pragmatics

[ prag-mat-iks ]
/ prægˈmæt ɪks /

noun (used with a singular verb)

Logic, Philosophy. the branch of semiotics dealing with the causal and other relations between words, expressions, or symbols and their users.
Linguistics. the analysis of language in terms of the situational context within which utterances are made, including the knowledge and beliefs of the speaker and the relation between speaker and listener.
practical considerations.

Origin of pragmatics

First recorded in 1935–40; see origin at pragmatic, -ics

Definition for pragmatics (2 of 2)

pragmatic

[ prag-mat-ik ]
/ prægˈmæt ɪk /

adjective Also prag·mat·i·cal (for defs 1, 2, 5).

noun

Archaic. an officious or meddlesome person.

Origin of pragmatic

1580–90; < Latin prāgmaticus < Greek prāgmatikós practical, equivalent to prāgmat- (stem of prâgma) deed, state business (derivative of prā́ssein to do, fare; see practic) + -ikos -ic

Related forms

Dictionary.com Unabridged Based on the Random House Unabridged Dictionary, © Random House, Inc. 2019

Examples from the Web for pragmatics

British Dictionary definitions for pragmatics (1 of 2)

pragmatics

/ (præɡˈmætɪks) /

noun (functioning as singular)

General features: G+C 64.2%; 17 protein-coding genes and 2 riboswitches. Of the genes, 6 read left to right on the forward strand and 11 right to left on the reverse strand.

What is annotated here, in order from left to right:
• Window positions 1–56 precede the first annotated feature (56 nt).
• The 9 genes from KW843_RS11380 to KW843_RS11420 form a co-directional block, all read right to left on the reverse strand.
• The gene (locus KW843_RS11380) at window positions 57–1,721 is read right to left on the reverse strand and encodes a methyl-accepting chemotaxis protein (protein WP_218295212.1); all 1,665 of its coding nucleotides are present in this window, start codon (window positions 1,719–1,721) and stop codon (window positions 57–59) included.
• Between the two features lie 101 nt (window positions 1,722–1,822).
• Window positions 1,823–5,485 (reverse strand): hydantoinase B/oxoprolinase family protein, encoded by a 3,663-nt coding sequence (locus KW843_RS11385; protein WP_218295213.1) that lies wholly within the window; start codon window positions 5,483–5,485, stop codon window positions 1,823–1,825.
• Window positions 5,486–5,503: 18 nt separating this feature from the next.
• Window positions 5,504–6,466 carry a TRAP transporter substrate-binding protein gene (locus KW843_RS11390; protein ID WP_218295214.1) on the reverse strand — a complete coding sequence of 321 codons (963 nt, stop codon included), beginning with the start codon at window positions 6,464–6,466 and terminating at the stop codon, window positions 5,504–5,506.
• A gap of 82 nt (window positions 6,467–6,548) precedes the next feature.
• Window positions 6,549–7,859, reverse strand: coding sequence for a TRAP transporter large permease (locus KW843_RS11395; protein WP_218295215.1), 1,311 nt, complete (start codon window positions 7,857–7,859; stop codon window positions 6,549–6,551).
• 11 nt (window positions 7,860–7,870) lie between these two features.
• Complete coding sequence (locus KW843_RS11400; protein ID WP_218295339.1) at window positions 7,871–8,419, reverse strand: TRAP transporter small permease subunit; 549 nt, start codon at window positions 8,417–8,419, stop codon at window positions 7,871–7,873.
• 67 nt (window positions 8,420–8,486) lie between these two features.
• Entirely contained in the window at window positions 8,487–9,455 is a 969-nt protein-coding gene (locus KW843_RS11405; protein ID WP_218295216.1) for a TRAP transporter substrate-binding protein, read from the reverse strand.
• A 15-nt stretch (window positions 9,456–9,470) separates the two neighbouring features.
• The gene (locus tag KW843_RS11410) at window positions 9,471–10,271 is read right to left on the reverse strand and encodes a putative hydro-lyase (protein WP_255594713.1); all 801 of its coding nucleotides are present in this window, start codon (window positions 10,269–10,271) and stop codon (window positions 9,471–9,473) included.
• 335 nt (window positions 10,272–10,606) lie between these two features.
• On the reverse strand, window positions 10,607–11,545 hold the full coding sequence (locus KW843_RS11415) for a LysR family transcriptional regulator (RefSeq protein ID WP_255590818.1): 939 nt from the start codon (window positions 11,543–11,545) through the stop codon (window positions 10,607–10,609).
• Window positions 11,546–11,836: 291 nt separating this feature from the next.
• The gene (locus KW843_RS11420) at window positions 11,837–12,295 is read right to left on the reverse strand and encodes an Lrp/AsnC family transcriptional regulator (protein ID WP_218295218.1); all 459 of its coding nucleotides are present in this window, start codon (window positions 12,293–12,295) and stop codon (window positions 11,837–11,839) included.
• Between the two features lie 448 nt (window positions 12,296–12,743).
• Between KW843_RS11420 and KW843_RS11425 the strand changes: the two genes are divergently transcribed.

the study of those aspects of language that cannot be considered in isolation from its use
the study of the relation between symbols and those who use them

British Dictionary definitions for pragmatics (2 of 2)

pragmatic

/ (præɡˈmætɪk) /

adjective

advocating behaviour that is dictated more by practical consequences than by theory or dogma
philosophy of or relating to pragmatism
involving everyday or practical business
of or concerned with the affairs of a state or community
rare interfering or meddlesome; officious
Also (for senses 3, 5): pragmatical

Derived Forms

pragmaticality, nounpragmatically, adverb

Word Origin for pragmatic

C17: from Late Latin prāgmaticus, from Greek prāgmatikos from pragma act, from prattein to do
Collins English Dictionary - Complete & Unabridged 2012 Digital Edition © William Collins Sons & Co. Ltd. 1979, 1986 © HarperCollins Publishers 1998, 2000, 2003, 2005, 2006, 2007, 2009, 2012